Literacy is a deceptive statistic in America. As we covered earlier, though the U.S. appears to top the charts in literacy rates globally—the numbers don’t account for low literacy. This is a topic ripe for social innovation.

Knowji, an App for Literacy

The need for new ways to address literacy was not lost on the founders of the mobile app Knowji, Emmie and Nick Thomas. They began researching literacy in America and learned the stark statistics of effects of non-literacy and low literacy from the Digest of Education Statistics and National Institute for Literacy, and were not just alarmed—they were moved to action.
Emmie and Nick have taken an active role as social entrepreneurs to develop a comprehensive, gamified app that gives users multiple ways to learn new words. Illustrations give a visual cue, recorded audio provides another way to learn, and new words are provided with context, synonyms and “collocations” (i.e. examples of common phrases that utilize the word.)But this app is not like reading a dictionary—users are introduced to characters and led through various games and exercises to test their knowledge. It is a way not only to learn basic words but to continue expanding vocabulary with advanced words.
Innov8Social had a chance to sit down with Emmie Thomas, one of Knowji’s co-founders to learn about the app she helped create and the inspiration behind Knowji.You can check out the multiple Knowji offerings in Apple’s mobile App Store and try out the free trial version which has samples of the other offerings.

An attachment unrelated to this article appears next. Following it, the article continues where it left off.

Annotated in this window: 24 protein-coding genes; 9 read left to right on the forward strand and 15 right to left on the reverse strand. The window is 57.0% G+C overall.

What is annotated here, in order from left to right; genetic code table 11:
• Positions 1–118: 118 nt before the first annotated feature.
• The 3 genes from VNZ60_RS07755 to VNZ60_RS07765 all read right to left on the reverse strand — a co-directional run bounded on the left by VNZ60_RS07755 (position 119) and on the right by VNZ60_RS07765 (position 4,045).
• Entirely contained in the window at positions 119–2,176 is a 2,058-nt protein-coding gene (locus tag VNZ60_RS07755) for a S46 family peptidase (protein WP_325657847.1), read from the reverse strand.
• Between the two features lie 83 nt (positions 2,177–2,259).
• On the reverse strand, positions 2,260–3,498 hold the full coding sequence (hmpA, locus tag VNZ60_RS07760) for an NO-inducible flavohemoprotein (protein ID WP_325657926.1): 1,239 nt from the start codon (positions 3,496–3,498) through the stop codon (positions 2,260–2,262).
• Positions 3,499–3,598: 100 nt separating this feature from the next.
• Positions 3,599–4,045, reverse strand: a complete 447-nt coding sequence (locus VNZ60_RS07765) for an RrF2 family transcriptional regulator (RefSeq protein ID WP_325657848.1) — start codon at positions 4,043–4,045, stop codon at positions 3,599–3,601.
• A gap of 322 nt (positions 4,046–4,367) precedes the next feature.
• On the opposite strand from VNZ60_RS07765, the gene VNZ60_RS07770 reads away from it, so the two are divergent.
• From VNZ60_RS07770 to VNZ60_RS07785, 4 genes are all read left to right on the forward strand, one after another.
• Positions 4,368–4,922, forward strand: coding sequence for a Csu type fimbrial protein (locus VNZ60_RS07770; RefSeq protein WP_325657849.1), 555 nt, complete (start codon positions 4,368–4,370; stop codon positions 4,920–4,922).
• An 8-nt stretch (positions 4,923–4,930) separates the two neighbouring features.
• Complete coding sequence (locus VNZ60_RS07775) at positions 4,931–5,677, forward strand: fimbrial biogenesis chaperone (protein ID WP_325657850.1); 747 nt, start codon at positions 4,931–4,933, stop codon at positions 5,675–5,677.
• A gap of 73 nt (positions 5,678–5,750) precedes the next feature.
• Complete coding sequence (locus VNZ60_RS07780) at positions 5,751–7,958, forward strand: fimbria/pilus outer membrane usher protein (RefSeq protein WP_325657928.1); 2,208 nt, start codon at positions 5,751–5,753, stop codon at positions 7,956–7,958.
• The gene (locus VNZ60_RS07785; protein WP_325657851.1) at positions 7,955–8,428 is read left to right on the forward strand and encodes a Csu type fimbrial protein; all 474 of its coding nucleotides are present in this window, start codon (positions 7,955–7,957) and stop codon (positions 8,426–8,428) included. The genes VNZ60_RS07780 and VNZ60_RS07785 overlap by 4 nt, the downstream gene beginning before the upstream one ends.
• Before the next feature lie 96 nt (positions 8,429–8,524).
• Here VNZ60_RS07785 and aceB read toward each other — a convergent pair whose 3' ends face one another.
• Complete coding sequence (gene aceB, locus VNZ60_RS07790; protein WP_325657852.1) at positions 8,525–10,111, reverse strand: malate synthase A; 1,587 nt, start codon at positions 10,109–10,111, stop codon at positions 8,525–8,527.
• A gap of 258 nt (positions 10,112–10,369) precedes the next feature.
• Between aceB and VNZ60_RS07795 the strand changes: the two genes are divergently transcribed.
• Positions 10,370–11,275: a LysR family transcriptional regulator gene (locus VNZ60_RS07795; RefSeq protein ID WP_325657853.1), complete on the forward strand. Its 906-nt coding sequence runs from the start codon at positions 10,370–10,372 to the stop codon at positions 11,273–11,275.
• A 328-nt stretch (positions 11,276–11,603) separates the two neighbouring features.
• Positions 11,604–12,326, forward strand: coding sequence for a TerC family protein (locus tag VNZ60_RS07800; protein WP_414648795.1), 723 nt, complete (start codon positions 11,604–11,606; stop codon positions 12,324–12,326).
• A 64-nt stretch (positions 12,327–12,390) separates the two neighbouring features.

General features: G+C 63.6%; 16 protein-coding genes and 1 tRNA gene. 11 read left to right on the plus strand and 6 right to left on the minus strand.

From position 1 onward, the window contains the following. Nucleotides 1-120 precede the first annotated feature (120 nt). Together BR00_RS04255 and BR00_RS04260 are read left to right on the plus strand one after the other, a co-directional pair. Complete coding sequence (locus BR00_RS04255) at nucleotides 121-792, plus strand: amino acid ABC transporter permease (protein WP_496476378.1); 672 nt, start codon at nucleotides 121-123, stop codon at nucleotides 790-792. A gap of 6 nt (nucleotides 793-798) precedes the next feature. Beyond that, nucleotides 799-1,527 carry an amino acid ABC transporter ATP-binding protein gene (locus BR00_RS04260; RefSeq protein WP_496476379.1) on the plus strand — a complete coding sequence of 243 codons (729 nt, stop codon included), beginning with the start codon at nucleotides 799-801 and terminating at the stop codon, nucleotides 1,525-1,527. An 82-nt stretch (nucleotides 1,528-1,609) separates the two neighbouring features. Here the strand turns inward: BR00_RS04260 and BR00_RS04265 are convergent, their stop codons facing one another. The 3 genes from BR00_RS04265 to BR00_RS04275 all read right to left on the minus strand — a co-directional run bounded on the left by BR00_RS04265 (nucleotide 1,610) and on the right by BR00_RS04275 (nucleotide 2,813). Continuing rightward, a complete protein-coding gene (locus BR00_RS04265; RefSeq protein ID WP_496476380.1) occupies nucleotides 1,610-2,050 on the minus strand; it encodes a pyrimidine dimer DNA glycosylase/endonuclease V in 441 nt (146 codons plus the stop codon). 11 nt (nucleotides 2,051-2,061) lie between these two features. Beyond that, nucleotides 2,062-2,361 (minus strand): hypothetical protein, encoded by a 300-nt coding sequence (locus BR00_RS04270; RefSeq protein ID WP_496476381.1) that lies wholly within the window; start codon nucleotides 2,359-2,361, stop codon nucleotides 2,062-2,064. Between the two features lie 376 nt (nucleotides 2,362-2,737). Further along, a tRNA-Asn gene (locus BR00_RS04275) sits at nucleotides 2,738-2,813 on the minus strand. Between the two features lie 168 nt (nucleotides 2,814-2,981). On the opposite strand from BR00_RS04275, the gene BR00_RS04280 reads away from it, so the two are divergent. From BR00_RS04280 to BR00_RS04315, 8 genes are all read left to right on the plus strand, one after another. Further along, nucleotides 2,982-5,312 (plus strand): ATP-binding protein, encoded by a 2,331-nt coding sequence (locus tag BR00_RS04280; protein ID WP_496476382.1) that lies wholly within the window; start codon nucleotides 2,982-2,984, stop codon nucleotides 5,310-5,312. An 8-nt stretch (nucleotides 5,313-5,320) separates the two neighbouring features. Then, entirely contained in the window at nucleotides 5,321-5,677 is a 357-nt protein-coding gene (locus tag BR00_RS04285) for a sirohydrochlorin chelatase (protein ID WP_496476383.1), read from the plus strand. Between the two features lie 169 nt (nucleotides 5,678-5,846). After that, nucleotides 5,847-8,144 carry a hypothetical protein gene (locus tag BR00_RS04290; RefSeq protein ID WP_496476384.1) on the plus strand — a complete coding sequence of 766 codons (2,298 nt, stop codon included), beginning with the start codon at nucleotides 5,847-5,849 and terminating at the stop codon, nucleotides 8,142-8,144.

Meet Emmie

Emmie is passionate about literacy, in part because as a first-generation American, she has lived its reality.  After her family’s  Emmie Thomasmove to the U.S. she saw and experienced the challenges of building her own vocabulary, comprehension, and literacy. Her efforts paid off and she completed her undergraduate education at NYU in Business and Finance. She pursued a career in asset management, technology development, mobile sales, and business development for nearly two decades before setting her sights on something much closer to heart and central to her identity.
After hearing a commencement speech by Bill Gates in July 7, 2007 calling graduates to take action to address some of the world’s most pressing issues, Emmie began researching resources for developing and furthering literacy in English. She found existing tools to be linear and, on the whole, outdated. With emerging technology such as smartphone apps and tablets, she felt like there were better, more-tactile ways to learn and to teach.
Emmie, and her husband Nick Thomas–Knowji co-founder and CTO– set out to pursue a big idea. They wanted to make literacy learning fun, educational, and comprehensive through a series of apps that engaged users by introducing compelling characters, establishing storylines, and using data-driven techniques to achieve true learning.

Literacy as a Spectrum, Not a Checkbox

When we sat down to discuss the interview questions, Emmie introduced an interesting concept.She mentioned that through her research she had found literacy to be a spectrum rather than a checkbox. Though we feel compelled to adhere to statistics that gauge literacy as percentage points, in reality, she noted that there are levels and grades of literacy. People might pass the basic definition of literacy but may actually be competently illiterate—they may be able to read and write, but have a minimal level of comprehension so as not to be able to read and understand a set of directions, a contract, or a newspaper article. Emmie observed that these individuals often fall through the cracks of the education system and may never have access to tools and learning techniques increase and expand their comprehension to a functional level.

Read the Interview

Q1 | Innov8Social: What drew you to create education and literacy apps?

A1 | Emmie Thomas, Co-Founder & CEO of Knowji: